The 25th-annual James Beard Foundation Awards brought the best and brightest in the dining world to the Lyric Opera last night, the first time ever the awards have been held outside of New York City. We attended, along with a ton of glammed-up foodies, as well as Mayor Emanuel and Governor Rauner (both of whom made speeches praising the foundation for choosing Chicago as this year's host city). The (very) long ceremony was packed with highs and lows. Here are the highlights—and lowlights.
Chicago's solid showing
Four total awards for the city (including Rich Melman's lifetime achievement medal), an impressive showing considering we lost "Best Chef: Great Lakes" to the only non-Chicagoan nominated in the category (Cleveland's Jonathon Sawyer, who took a moment in his speech to thank the home crowd for "not booing him.") It was an especially sweet night for One Off Hospitality Group, itself responsible for half those awards: Outstanding Bar Program at the Violet Hour and Outstanding Restaurateur for Donnie Madia.
Rich Melman's speech
The award wasn't a surprise, but that doesn't change the fact that the tribute to the Lettuce Entertain You Don was quite lovely (and well-deserved.)
Every Top Chef contestant and cooking show host you have ever loved, all in the same room, grabbing for the same bottles of San Pellegrino, hailing the same cabs.
Mostly for the best, though there were some logistical difficulties (see below). The chefs from restaurants you've been dying to try standing before you, proffering stand-out bites and putting the meal at every gala event you've ever attended to serious shame.
The excessively long ceremony
Three and a half hours. No breaks. The crowd got awfully chatty and restless toward the end, so much so that people started filing out of the auditorium before the biggest awards were announced in favor of early access to the buffet and bar. Note to future attendees: Attend pre-parties and stuff canapés in your purse or pockets for sustenance through the long night ahead.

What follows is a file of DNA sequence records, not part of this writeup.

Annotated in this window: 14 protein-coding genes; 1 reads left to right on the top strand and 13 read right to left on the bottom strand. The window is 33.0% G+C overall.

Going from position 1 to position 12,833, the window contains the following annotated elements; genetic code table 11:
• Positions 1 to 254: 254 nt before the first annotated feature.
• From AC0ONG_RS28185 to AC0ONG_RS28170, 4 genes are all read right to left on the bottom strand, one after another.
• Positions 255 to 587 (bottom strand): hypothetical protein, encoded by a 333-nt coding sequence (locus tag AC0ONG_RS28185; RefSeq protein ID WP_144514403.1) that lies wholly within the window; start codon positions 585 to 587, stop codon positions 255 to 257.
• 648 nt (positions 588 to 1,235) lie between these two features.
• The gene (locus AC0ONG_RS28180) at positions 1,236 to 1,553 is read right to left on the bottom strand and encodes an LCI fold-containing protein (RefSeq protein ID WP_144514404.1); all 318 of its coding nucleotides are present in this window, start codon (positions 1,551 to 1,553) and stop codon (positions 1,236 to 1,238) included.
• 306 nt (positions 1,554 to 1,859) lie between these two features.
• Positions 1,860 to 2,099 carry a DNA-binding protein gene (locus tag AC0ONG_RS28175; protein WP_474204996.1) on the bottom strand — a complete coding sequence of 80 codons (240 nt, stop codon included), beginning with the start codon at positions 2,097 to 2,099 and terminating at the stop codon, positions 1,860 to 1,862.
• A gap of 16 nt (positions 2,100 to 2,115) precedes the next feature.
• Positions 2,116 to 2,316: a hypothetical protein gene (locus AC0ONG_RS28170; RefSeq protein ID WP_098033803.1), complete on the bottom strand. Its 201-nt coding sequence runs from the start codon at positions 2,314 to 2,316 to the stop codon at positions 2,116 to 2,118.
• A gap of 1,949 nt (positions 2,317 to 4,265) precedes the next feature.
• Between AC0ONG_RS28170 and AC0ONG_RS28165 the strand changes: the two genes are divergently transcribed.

The host couldn't land a joke all night, plus he opened the festivities with a meat-themed parody song in honor of Chicago's stockyard legacy that included the lyric "Sometimes I shoot chipmunks in my yard/And confit them in freshly rendered lard."
The awards are a great chance to recognize the food world's many fine accomplishments, but the best part of the night is, in theory, the post-show buffet with dishes from past award-winning chefs. However, the dainty hallways and nooks of the Lyric Opera are not conducive to cocktail party schmoozing with the night's honorees, so attempts to dive in mean elbowing through tightly knit crowds of starving, sober people in formalwear. Listen up, event planners: Next year, just hand guests a glass of Champagne and a slab of meat from Publican upon exiting the hall. Problem solved!